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More than music: How KDEE 97.5 FM radio serves Black communities | Race and Culture

In California, there are only two Black-owned and operated radio stations. One of them is right here in Sacramento.

SACRAMENTO, Calif — There are more than 15,000 radio stations in the U.S., according to the latest Federal Communications Commissions report

The African American Public Radio Consortium (AAPRC) says fewer than 1% of them are owned by Black people, but their impacts are felt on a larger scale. The organization says public radio stations serving Black people and their communities significantly increase cultural news and information programming for Black listeners. Most of those stations are jazz, jazz and news, or smooth jazz radio.

In California, there are only two Black-owned and operated radio stations. One of them, KDEE 97.5 FM, is right here in Sacramento. The other station is KJLH 102.3 FM in Los Angeles, owned by singer and songwriter Stevie Wonder.

KDEE 97.5 FM is a low powered, non-commercial, community radio station. The station is owned and operated by the California Black Chamber of Commerce Foundation, a public charity dedicated to education, training, community growth and youth entrepreneurial development.

The late Aubry Stone, who founded the chamber in 1998, led the nonprofit in establishing the radio station. Its mission is in its call letters, KDEE, which stands for "Dedicated to Economic Empowerment."

Credit: KDEE

Before becoming 97.5 FM, the station originally launched as 97.7 FM in 2002 in Orangevale in Sacramento County. At that time, the station had frequency troubles, a 5-disc CD changer, outdated equipment, no on-air personalities and a need for a new broadcast system.

Tristen Mayes joined the station in 2003 to help the station better serve the public. Now, he works as one of several radio personalities, on-air Wednesdays through Fridays for the Midday Cafe radio show.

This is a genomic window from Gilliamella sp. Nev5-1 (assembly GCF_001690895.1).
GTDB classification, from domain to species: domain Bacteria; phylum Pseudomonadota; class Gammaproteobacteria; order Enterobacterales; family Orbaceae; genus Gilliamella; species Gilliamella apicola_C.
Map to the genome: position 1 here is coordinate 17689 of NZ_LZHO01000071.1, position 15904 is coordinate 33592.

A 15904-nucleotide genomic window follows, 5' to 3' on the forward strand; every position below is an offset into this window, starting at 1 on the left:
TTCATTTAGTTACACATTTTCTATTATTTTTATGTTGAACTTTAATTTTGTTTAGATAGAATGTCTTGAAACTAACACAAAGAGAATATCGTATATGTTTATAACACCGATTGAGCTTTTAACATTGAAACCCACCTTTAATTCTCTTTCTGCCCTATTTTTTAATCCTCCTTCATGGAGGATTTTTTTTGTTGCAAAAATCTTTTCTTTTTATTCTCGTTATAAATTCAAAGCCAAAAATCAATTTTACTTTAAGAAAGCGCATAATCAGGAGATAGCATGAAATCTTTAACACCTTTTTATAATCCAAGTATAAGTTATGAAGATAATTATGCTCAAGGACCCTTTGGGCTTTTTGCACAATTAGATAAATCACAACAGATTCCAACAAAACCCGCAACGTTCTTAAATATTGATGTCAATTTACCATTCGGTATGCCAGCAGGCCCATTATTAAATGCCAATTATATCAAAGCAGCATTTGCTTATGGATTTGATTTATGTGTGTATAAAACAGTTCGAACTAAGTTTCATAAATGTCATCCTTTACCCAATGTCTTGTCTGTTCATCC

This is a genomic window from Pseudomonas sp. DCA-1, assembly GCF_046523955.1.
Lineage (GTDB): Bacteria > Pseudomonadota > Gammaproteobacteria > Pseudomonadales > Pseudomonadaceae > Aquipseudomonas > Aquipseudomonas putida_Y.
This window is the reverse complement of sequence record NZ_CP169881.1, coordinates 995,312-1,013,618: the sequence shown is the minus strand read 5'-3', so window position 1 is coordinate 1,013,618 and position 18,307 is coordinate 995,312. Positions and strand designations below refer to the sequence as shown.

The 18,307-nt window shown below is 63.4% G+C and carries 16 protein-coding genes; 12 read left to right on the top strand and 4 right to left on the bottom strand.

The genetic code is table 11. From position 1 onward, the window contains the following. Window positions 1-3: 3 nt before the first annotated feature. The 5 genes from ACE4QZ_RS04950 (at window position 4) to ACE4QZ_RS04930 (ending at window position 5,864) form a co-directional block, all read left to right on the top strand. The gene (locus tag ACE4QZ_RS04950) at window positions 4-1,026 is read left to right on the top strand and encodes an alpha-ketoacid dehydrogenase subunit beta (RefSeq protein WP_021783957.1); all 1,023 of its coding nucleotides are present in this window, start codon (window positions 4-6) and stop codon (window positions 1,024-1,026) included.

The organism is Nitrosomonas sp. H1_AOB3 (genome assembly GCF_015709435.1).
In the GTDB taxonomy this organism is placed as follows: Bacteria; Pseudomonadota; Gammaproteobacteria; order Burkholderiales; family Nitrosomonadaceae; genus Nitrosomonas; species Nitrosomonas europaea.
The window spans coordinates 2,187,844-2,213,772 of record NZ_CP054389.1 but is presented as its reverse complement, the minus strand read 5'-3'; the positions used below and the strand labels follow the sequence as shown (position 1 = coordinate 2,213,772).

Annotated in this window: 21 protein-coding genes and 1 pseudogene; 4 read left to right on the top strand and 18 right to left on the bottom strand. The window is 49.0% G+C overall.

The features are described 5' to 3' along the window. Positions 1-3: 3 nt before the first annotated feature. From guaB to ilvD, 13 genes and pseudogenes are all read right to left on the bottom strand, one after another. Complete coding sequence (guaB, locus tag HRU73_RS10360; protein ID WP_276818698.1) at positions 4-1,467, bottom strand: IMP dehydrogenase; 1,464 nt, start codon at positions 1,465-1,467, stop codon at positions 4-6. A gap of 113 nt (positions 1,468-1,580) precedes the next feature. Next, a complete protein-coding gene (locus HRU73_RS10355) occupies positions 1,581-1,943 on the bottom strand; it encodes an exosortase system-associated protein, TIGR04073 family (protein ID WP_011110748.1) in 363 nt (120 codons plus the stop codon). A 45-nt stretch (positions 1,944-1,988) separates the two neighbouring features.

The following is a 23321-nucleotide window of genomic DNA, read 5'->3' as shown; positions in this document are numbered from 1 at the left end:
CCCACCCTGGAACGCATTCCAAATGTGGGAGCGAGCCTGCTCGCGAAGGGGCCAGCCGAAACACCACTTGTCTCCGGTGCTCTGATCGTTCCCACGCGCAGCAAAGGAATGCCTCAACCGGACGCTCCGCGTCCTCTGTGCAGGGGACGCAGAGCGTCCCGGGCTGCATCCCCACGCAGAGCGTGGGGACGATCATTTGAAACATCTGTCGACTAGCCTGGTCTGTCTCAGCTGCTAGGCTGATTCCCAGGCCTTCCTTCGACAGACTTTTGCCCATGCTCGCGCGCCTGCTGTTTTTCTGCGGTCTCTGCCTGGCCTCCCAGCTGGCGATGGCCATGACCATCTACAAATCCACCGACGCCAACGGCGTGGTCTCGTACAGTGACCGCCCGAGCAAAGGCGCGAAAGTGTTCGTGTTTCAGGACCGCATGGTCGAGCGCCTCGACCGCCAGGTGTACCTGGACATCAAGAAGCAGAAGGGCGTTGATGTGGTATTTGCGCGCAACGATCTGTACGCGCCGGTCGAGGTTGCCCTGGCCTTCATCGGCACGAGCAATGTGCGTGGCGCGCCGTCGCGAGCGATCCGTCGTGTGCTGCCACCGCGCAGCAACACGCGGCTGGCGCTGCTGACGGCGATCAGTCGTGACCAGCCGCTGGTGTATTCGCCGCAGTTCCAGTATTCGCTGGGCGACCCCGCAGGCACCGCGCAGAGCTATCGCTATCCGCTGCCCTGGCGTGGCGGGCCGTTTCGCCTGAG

"We play our music for our folks, Black and Brown," Mayes said. "Black radio was gone. We're trying to bring it back to where it belongs in our communities, playing our music, talking about the things that matter to us, our family, our bottom line."

Credit: KDEE

Marvel Reed, former senior program director and general manager at KDEE, worked with Mayes and other station leaders over the years to ensure the station rightfully served Black people and other communities throughout the Greater Sacramento region and surrounding areas. Under Reed's leadership, the radio station became about more than just music. 

The station began to provide other needs and opportunities, particularly for Black people, including news, talk shows, programming, community events and public service information focused on health, education, housing, employment and much more. 

Reed served the community until his unexpected death on Dec.1, 2021. 

It is indeed with great sadness that we announce the passing of Mr. Marvell Reed, Program Director & General Manager of KDEE 97.5 FM. ♥️ Please keep the family in your prayers. Funeral arrangements will be posted at a later date.

Posted by 97.5 KDEE on Thursday, December 2, 2021

"Our organization suffered a terrible and tremendous loss," said the California Black Chamber of Commerce Foundation. "Our beloved and brilliant Program Director and General Manager, Mr. Marvel Reed passed away at his residence. Marvel was a trailblazer, a true friend and a mentor to many. His tireless efforts and groundbreaking results will be forever cherished."

KDEE continues to push forward, despite the tragic loss of past station leaders. Additionally, the radio group continues to succeed in an era of podcasts, online music streaming and the COVID-19 pandemic. The radio station has evolved by being a news source for the public and existing in a digital space.

"We survived it by being true to the game and making sure the message gets out to the people," Mayes said. "You talk about the digital divide, you talk about what's going on with pandemic. Those are the things that are important to people."

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